Create a class and research environment that builds community, fosters belonging, and promotes mentoring.
Successful class learning happens when instructors foster a supportive learning climate where the individuality of each student is valued, allowing for transformative learning for each student. Such a climate is the result of a collaborative effort between and among instructors and students. Student participation strongly depends on feeling included, respected, and understood as having varied lived experiences. When instructors are aware of the links connecting identities of students in the course – or in a research lab or other learning environment– they are better able to engage all students. Inversely, negative practices, often unconsciously engaged in such as exclusion, stereotyping, and microexclusions, can prevent students from engaging in the course. In our work and our working relationships, instructors in every academic area should strive to exemplify dignity, intentionality, compassion, and mindfulness.
Current OFE Campaigns on Supportive Teaching Practices
Strong Student Campaign
All Red Hawks can be strong students. Academic Affairs, Student Development, and Campus Life have developed a campaign that makes explicit what it takes to become strong – it’s small, simple acts that, in total, lead to success.
Suggested Practices and Resources
Students learn best when they see themselves as connected to their instructors, something which is possible in both small and large classes, and in any discipline.
Bringing students to the limits of their knowledge and capacity deepens learning– rehearsing, applying, transferring, and creating activities bring students to those limits and beyond.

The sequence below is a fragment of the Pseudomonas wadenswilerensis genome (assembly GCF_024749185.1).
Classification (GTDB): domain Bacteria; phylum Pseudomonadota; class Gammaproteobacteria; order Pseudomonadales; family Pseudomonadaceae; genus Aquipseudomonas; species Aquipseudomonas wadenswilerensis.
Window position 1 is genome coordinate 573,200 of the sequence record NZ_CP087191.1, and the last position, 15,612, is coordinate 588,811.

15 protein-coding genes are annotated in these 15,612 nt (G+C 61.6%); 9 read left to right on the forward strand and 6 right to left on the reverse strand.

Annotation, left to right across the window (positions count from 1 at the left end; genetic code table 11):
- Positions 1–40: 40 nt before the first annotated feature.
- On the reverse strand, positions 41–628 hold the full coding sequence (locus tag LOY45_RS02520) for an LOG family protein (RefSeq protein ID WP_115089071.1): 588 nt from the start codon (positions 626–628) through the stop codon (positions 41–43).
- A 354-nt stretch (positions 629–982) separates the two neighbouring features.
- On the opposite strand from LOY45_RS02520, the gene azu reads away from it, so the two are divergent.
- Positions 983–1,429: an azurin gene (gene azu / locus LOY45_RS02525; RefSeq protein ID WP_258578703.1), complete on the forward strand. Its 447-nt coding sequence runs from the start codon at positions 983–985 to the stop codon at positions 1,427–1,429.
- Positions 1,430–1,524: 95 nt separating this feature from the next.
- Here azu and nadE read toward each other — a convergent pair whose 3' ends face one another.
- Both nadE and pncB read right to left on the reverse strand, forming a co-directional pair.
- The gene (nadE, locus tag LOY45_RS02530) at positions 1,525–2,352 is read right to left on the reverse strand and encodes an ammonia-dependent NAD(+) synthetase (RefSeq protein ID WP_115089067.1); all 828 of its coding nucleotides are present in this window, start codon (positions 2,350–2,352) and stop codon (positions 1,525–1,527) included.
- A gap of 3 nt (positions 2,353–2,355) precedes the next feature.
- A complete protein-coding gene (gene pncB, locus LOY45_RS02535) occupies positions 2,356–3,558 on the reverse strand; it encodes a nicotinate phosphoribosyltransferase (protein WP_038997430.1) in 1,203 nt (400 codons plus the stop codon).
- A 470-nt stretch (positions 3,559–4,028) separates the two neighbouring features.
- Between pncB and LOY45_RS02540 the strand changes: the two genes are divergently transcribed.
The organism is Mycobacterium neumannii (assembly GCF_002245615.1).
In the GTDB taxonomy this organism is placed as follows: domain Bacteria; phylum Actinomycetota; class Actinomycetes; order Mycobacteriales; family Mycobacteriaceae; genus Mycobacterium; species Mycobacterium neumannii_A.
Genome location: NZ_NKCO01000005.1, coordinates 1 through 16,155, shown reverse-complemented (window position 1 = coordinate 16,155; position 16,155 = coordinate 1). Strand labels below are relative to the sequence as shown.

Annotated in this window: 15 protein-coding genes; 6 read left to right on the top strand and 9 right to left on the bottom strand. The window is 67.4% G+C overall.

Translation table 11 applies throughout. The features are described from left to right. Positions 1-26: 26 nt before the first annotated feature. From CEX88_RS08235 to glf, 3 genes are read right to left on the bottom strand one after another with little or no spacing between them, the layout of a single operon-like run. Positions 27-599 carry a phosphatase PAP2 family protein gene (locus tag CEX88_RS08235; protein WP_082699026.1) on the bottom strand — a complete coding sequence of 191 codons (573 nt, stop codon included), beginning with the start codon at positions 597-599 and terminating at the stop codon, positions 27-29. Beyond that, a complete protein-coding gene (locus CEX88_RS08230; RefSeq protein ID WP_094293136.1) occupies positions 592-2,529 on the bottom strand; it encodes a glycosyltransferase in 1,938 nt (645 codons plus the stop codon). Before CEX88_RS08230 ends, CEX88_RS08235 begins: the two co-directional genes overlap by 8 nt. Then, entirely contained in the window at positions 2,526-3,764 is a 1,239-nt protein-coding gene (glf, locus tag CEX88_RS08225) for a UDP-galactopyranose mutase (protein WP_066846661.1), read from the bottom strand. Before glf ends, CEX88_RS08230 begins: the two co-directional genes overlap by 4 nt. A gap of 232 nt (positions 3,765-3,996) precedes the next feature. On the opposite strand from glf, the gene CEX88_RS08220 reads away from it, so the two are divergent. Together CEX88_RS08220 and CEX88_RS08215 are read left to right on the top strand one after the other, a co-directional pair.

If students feel comfortable and “at home” in your class, they take risks, enjoy learning, and are able to reach out when they are in need.
Collaborative learning advances learning and essential skills of communication and task management, vital skills for an educated person.
Training students to think rigorously, systematically, and with strategies that enable new ideas and connections is at the heart of the university experience.
Active, engaged learning during a lecture is essential, and good lecturers master strategies to ensure all students are not just listening, but learning.
Trauma-Informed Pedagogy seeks to understand and acknowledge students’ experiences and to create an environment in which they feel welcomed and supported.
Contemplative pedagogy involves teaching methods designed to deepen awareness, concentration and insight.
Adapted from a talk by Prof. Milton Fuentes, these strategies will help you discuss equity, inclusion, and diversity (EDI) in the classroom, and apply an EDI-centered approach to course development.
Students who become familiar with inclusive teaching become more open-minded and empathetic, more knowledgeable about other points of view, better prepared for a diverse workplace environment.
Design and deliver all course elements for maximum accessibility to give every student equitable opportunities for success.
Options and considerations as you develop your attendance policy and respond to special situations.
Use campus resources to connect students with academic and other support offered by campus partners.
For more information or help, please email the Office for Faculty Excellence or make an appointment with a consultant.
Teaching Resources by Montclair State University Office for Faculty Excellence is licensed under a Creative Commons Attribution-NonCommercial 4.0 International License
Third-party content is not covered under the Creative Commons license and may be subject to additional intellectual property notices, information, or restrictions. You are solely responsible for obtaining permission to use third party content or determining whether your use is fair use and for responding to any claims that may arise.
Creative Commons CC BY-NC-4.0